Staying in Touch
- Make a recording of yourself reading a favorite children’s book for a niece, a nephew, or a grandchild―or for your own child, if you’re leaving for a long business trip or a hospital stay. End the recording with a sweet good-night message for the child.
- Give your long-distance grandmother a window into your family’s daily life by assembling an annual scrapbook of your adventures. Include Polaroids, postcards, newspaper clippings, travel brochures, and handwritten anecdotes you’ve collected over the course of the year.
- For computer-friendly family members who are far away, create annotated online photo albums on kodakgallery.com, shutterfly.com, or snapfish.com, adding pictures from birthday blowouts, weekend trips, and impromptu dinner parties so they can put faces with the names of all the friends you regularly mention over the phone. Or share personal video clips of these occasions on sites like vimeo.com and dropshots.com.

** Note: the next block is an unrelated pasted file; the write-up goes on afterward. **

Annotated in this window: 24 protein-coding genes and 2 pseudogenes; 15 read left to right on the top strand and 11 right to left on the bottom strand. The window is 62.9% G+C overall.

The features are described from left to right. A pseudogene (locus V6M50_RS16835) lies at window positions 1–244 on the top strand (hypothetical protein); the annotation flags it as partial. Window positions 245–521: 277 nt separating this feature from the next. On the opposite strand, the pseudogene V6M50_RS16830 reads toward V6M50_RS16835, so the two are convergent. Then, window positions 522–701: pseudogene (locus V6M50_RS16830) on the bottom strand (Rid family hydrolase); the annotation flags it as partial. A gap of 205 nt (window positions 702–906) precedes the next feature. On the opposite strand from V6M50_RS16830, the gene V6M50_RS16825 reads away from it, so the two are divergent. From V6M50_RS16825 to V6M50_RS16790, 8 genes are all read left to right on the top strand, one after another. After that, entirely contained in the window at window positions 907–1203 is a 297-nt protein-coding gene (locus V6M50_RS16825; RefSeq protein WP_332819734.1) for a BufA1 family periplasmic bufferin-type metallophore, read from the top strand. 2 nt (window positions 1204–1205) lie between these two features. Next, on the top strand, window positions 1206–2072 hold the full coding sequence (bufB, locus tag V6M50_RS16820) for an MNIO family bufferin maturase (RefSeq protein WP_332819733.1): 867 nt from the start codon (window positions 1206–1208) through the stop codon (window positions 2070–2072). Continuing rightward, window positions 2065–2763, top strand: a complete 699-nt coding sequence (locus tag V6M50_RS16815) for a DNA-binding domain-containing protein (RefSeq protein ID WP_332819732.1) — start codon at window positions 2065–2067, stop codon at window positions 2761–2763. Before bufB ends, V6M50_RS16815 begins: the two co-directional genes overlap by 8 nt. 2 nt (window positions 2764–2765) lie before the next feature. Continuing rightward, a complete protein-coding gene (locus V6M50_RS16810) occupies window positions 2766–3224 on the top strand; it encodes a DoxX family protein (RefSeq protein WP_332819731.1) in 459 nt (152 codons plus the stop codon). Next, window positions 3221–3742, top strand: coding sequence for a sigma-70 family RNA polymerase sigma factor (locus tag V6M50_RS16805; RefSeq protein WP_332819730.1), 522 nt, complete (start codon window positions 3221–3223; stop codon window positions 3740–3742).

- Send someone who may be homesick a few clippings from or a subscription to her hometown newspaper.
- When you move into a new home, create a video tour of the house. Show folks around room by room, describing how you’ve decorated and where all the furnishings came from. If the video recipient sent you a housewarming gift, be sure to point out where you’ve put it and how much you’re enjoying it.
- Embark on a joint project. If you and your mother share a passion for crochet, make a blanket together. (Select a pattern and yarn, then trade off on the job every week or two.) Or work a tough puzzle with your sister: When one of you gets stumped on that Sunday New York Times crossword clue, mail it to the other, and continue until you have completed the whole puzzle together.